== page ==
‘Money Opera: The tales we never heard’

The director confirms that many stories in ‘Money Opera’ do come from a space of vulnerability. When he started ideating it six years ago, he was clear that he wanted to work around stories of money — and the moment one thinks about money, it makes us vulnerable…writes Sukant Deepak

In the past few months, the neighbours had seen him entering the building several times at night. One day, a family finally told him — “You must not enter that space post 10 p.m., it is haunted…”

And thus was born the character of the ghost in Amitesh Grover’s latest work ‘The Money Opera’, written by Sarah Mariam which opened at the Serendipity Arts Festival in Goa.

Staged at an ‘unnamed building’, spread over multiple floors and terrace, the audience followed the performers, becoming a part of what was unfolding before them. Lines were getting blurred, thoughts intersected at different points, and those hearing and seeing tales enacted by strangers knew somewhere deep down, the truth belonged to spaces unlit in that condemned building. For more than two hours, they entered a world, enticing but self-reflective. Perhaps that is the reason one could witness several breaking down, many walking out to return the next day. The many tales may have evoked multiple reactions, but the strongest was vulnerability.

The director confirms that many stories in ‘Money Opera’ do come from a space of vulnerability. When he started ideating it six years ago, he was clear that he wanted to work around stories of money — and the moment one thinks about money, it makes us vulnerable.

“It has issues of class, gender, urban and rural, age and profession, and intangible feelings like guilt, loss, sinning and morality. When I started to think about this production, I looked for characters and stories that were not usual. The tales we never heard. Characters we do not meet in other spaces. And I wanted the audience to be close to those characters.”

Grover was clear that the project was not going to be in an auditorium. While he wanted to open it in Delhi, and had started looking at abandoned buildings, he got a call from Serendipity. “I was not sure initially as a project like this needs a lot of familiarity with the people, site and space. But I agreed. In fact, the unfamiliarity help. After finalising this building, I came with the civil and safety team and started to work on it with them. Interacting with this structure, we started to think about how the presence of bodies changes buildings and how buildings change us. And from there on, several other characters and stories came up. The casting process was also quite unique. I was not going to only have actors in this process.”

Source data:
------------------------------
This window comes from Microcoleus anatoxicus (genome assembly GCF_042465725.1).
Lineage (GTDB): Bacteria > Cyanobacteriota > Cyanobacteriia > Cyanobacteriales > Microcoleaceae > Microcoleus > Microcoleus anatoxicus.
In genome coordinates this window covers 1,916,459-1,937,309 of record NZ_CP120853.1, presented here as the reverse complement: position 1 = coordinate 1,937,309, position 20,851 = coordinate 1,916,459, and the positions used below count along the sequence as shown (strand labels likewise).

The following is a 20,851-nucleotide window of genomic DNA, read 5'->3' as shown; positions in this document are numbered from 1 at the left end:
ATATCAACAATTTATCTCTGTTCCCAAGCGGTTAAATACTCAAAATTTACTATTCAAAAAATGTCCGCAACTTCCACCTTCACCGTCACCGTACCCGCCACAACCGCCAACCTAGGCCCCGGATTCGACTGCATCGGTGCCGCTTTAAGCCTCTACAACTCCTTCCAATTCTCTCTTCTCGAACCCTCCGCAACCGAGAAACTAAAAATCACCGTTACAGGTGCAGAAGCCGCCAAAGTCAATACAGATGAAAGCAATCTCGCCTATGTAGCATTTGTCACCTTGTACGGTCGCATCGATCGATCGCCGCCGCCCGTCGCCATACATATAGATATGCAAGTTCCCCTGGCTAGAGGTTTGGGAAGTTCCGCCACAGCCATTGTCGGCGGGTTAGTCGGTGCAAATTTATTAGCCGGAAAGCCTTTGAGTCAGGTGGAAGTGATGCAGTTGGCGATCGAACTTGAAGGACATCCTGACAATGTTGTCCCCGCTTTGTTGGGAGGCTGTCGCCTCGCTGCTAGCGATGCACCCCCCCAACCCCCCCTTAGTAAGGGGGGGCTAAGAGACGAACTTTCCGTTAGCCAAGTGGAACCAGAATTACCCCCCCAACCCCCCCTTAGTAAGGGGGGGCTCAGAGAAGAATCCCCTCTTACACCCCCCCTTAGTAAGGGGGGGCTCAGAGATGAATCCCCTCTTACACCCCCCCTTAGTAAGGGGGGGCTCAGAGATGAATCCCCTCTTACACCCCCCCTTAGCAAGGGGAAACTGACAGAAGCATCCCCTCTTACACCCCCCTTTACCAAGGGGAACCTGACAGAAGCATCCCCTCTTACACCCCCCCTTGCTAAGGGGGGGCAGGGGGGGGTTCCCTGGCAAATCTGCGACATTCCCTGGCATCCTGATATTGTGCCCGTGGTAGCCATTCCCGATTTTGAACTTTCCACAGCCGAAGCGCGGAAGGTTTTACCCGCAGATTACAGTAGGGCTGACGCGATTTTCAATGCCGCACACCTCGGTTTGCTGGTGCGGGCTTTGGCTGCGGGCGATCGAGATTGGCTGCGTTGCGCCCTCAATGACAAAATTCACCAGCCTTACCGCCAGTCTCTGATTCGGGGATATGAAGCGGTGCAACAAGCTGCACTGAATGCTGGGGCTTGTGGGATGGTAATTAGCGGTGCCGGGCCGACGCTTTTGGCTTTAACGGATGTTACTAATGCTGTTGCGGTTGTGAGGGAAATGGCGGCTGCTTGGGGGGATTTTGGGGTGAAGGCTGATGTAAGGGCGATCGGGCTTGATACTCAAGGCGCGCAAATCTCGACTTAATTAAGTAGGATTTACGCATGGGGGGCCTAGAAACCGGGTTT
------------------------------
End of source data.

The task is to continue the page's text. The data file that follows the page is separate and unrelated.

The production engulfs multiple stories — someone who loses his father who was a performer and grew up in shame because of his (father’s) profession. But how he recognized that because of that he was able to get his education. A little girl who is a house help in a Lavani star home and treats the little girl as her own and the only thing she doesn’t reach her is the art. The little girl promises to replace her, so she steals the art form from her. Through these stories, they keep talking about how money affected their relationships. There is also a story of an architect whose father had a lover and he would make a family in which his lover was involved. And he comes to the building to book a floor and the lover comes to this building and dreams of the family. The unfulfilled past and the eerie quality of the building frame these stories.

While some of the were found with the characters, sometimes it was a picture or a story that someone shared.

Grover, who always works with an unbound script as it is only then that the written word becomes a part of his process and he can find his truth, has been working with Mariam for the past four years. “We collaborate often and it is an interesting relationship, I create a universe and share it with her and she thinks about the lives that inhabit that world.”

This director’s work has never been linear, and he creates a world where there are different people, intersecting with many small truths.

“For me, it becomes an opportunity to analyze the world outside and in the fictional world, I create. There are no easy solutions and everyone is standing at intersections. All the characters that Sara develops are on the spectrum. They invite you to be vulnerable and think about things you’ve been putting away.”

Planning to take it to Delhi and tour with it to major cities, Grover who made ‘The Last Poet’ during the Pandemic says this project is part of the transition.

“I attend all the shows and observe the audience, and how they engage. And change the sequence of how things end. Sometimes, I change how something progresses. These changes make a huge difference in how the audience responds to the show. I think they perform while watching the play. While I open the piece with an opera singer and close it on the terrace, the epilogue talks about how the building has been nothing less than a hurricane, coming for all of us. For me, it is very interesting to observe the people. They are moving through the building, seeing different characters. There’s a cohesive whole and how it holds everything together.”

Talking about his velocity pieces, he says he writes them from an inner rage, that translates to poetry. “I do not understand how living in a world that we do is it possible not to be angry, and that finds its way into what I create.”

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